Susanne Posel ,Chief Editor Occupy Corporatism | The US Independent
April 2, 2014
Senators Ron Wyden and Mark Udall remarked in a joint statement to James Clapper, director of National Intelligence (NI), stating: “Senior officials have sometimes suggested that government agencies do not deliberately read Americans’ emails, monitor their online activity or listen to their phone calls without a warrant. However, the facts show that those suggestions were misleading, and that intelligence agencies have indeed conducted warrantless searches for Americans’ communications.”
Clapper commented back: The NSA has searched for Americans’ communications within information it collected when it targeted foreigners located outside the US. [There is a] declassified document released last August that also acknowledged the use of such searches and stated that these searches were reviewed, and there was no finding of wrongdoing. It was unclear how often these searches are conducted.”
There is a secret rule that allows NSA analysts to rifle through private details about Americans that is stored on databases.
Clapper confirmed: “There have been queries, using US person identifiers, of communications lawfully acquired to obtain foreign intelligence targeting non-US persons reasonably believed to be located outside the United States.”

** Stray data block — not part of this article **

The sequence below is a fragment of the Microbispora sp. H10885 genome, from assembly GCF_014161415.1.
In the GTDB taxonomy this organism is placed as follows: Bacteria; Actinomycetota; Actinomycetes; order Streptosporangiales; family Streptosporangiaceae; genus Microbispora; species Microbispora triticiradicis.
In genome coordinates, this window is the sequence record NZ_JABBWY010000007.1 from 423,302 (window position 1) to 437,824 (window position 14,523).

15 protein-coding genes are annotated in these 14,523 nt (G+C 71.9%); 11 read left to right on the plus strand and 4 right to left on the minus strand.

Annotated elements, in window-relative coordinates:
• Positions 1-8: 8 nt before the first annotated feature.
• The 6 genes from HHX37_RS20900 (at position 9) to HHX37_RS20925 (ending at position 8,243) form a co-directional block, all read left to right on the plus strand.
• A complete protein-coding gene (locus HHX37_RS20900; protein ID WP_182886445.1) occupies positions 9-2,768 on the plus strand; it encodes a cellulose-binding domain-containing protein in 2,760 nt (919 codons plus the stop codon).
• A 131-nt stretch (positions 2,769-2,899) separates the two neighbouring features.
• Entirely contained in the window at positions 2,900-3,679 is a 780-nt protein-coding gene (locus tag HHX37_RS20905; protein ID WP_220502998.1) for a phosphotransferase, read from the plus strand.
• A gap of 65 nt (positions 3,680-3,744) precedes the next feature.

Wyden and Udall wrote: “It raises serious constitutional questions and poses a real threat to the privacy rights of law-abiding Americans. Senior officials have sometimes suggested that government agencies do not deliberately read Americans’ e-mails, monitor their online activity or listen to their phone calls without a warrant. However, the facts show that those suggestions were misleading.”
The lawmakers were adamant that: “It is now clear to the public that the list of ongoing intrusive surveillance practices by the NSA includes not only bulk collection of Americans’ phone records, but also warrantless searches of the content of Americans’ personal communications.”
Back in February, the US Supreme Court (USSC) has ruled that police officers may enter and search a home without a warrant as long as one of the occupants agrees to the search.
In 2009, Walter Fernandez, a Los Angeles resident, was arrested and removed from his residence. During the incident, Fernandez refused police entry into his home as a violation of his 4th Amendment rights because the officers did not have a warrant.
Once Fernandez was in custody, the police returned to his residence and searched anyway. Their findings became evidence in the prosecutor’s case against Fernandez.
Based on the findings and previous rulings in Fernandez’ case, the USSC ruled that the police had a lawful right to search his home and Fernandez was in the wrong in having prevented that police from doing so during his arrest.